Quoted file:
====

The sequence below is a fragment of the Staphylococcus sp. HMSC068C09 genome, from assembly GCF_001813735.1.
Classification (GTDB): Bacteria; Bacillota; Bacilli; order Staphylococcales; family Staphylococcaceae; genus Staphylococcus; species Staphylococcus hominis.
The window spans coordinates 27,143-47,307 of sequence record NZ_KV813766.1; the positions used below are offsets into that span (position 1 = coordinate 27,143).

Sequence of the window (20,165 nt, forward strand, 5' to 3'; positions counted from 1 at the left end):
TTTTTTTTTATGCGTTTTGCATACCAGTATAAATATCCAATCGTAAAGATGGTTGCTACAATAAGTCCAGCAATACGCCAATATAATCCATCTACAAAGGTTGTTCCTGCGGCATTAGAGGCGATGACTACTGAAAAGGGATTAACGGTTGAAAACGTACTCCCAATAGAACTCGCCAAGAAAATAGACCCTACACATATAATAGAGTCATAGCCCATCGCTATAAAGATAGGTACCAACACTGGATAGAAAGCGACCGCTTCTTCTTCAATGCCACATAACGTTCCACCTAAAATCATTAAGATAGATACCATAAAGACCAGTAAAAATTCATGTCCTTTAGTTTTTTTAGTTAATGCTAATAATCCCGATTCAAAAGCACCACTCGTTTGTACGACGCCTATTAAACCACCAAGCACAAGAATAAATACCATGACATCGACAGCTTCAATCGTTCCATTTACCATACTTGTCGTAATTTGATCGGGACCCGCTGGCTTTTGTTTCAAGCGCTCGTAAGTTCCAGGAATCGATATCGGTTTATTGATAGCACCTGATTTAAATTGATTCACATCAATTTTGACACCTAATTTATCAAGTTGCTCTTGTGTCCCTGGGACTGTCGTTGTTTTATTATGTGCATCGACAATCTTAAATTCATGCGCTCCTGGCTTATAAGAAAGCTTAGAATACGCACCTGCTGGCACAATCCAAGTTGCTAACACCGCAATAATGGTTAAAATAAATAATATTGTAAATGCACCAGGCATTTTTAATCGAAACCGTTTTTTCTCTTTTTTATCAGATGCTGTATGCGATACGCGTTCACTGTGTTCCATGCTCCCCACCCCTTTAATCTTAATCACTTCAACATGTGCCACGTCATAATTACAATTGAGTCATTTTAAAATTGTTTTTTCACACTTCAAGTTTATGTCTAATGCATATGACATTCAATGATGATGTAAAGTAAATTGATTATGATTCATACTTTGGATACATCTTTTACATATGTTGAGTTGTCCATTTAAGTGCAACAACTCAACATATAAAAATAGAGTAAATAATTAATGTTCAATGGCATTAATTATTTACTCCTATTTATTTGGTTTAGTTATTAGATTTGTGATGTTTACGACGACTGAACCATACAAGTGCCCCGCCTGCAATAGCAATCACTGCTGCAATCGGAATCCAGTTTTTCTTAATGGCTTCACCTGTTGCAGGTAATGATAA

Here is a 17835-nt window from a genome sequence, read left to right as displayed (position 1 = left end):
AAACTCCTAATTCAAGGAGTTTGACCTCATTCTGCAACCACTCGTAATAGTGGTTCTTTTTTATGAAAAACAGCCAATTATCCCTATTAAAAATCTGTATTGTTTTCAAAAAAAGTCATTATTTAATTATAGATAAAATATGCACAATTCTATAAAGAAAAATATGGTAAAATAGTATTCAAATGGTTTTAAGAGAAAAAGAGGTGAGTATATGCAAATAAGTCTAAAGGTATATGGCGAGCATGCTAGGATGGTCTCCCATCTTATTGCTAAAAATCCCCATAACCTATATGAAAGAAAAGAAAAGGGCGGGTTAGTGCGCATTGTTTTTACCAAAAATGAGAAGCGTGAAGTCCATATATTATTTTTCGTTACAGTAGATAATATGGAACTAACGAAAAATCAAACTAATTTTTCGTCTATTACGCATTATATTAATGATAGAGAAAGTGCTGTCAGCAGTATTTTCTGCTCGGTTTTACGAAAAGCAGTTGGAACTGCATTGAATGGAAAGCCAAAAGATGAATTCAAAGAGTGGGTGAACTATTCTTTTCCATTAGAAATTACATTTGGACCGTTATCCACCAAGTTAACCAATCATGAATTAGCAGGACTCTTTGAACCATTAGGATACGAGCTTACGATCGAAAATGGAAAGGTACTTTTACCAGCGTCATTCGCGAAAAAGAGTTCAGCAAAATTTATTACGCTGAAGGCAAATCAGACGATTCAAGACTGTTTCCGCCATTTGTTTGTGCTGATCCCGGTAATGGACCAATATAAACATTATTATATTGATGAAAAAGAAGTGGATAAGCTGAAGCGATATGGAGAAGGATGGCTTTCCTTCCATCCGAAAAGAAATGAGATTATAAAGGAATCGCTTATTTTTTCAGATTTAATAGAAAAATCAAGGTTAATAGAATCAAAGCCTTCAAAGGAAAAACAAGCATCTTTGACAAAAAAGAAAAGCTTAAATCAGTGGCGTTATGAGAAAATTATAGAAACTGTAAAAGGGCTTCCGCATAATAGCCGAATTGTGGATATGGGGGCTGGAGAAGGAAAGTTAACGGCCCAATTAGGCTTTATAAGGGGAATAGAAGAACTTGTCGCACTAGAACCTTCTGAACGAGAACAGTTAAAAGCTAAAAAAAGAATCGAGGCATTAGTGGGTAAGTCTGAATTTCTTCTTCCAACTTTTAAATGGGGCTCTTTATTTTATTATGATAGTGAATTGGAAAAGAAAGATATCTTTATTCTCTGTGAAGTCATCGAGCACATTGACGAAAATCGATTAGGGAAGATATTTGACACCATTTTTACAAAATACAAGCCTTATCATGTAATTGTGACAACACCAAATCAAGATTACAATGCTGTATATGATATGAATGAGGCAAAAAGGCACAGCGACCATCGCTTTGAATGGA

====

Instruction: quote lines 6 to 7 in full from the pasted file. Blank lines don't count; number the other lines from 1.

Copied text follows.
Here is a 17835-nt window from a genome sequence, read left to right as displayed (position 1 = left end):
AAACTCCTAATTCAAGGAGTTTGACCTCATTCTGCAACCACTCGTAATAGTGGTTCTTTTTTATGAAAAACAGCCAATTATCCCTATTAAAAATCTGTATTGTTTTCAAAAAAAGTCATTATTTAATTATAGATAAAATATGCACAATTCTATAAAGAAAAATATGGTAAAATAGTATTCAAATGGTTTTAAGAGAAAAAGAGGTGAGTATATGCAAATAAGTCTAAAGGTATATGGCGAGCATGCTAGGATGGTCTCCCATCTTATTGCTAAAAATCCCCATAACCTATATGAAAGAAAAGAAAAGGGCGGGTTAGTGCGCATTGTTTTTACCAAAAATGAGAAGCGTGAAGTCCATATATTATTTTTCGTTACAGTAGATAATATGGAACTAACGAAAAATCAAACTAATTTTTCGTCTATTACGCATTATATTAATGATAGAGAAAGTGCTGTCAGCAGTATTTTCTGCTCGGTTTTACGAAAAGCAGTTGGAACTGCATTGAATGGAAAGCCAAAAGATGAATTCAAAGAGTGGGTGAACTATTCTTTTCCATTAGAAATTACATTTGGACCGTTATCCACCAAGTTAACCAATCATGAATTAGCAGGACTCTTTGAACCATTAGGATACGAGCTTACGATCGAAAATGGAAAGGTACTTTTACCAGCGTCATTCGCGAAAAAGAGTTCAGCAAAATTTATTACGCTGAAGGCAAATCAGACGATTCAAGACTGTTTCCGCCATTTGTTTGTGCTGATCCCGGTAATGGACCAATATAAACATTATTATATTGATGAAAAAGAAGTGGATAAGCTGAAGCGATATGGAGAAGGATGGCTTTCCTTCCATCCGAAAAGAAATGAGATTATAAAGGAATCGCTTATTTTTTCAGATTTAATAGAAAAATCAAGGTTAATAGAATCAAAGCCTTCAAAGGAAAAACAAGCATCTTTGACAAAAAAGAAAAGCTTAAATCAGTGGCGTTATGAGAAAATTATAGAAACTGTAAAAGGGCTTCCGCATAATAGCCGAATTGTGGATATGGGGGCTGGAGAAGGAAAGTTAACGGCCCAATTAGGCTTTATAAGGGGAATAGAAGAACTTGTCGCACTAGAACCTTCTGAACGAGAACAGTTAAAAGCTAAAAAAAGAATCGAGGCATTAGTGGGTAAGTCTGAATTTCTTCTTCCAACTTTTAAATGGGGCTCTTTATTTTATTATGATAGTGAATTGGAAAAGAAAGATATCTTTATTCTCTGTGAAGTCATCGAGCACATTGACGAAAATCGATTAGGGAAGATATTTGACACCATTTTTACAAAATACAAGCCTTATCATGTAATTGTGACAACACCAAATCAAGATTACAATGCTGTATATGATATGAATGAGGCAAAAAGGCACAGCGACCATCGCTTTGAATGGA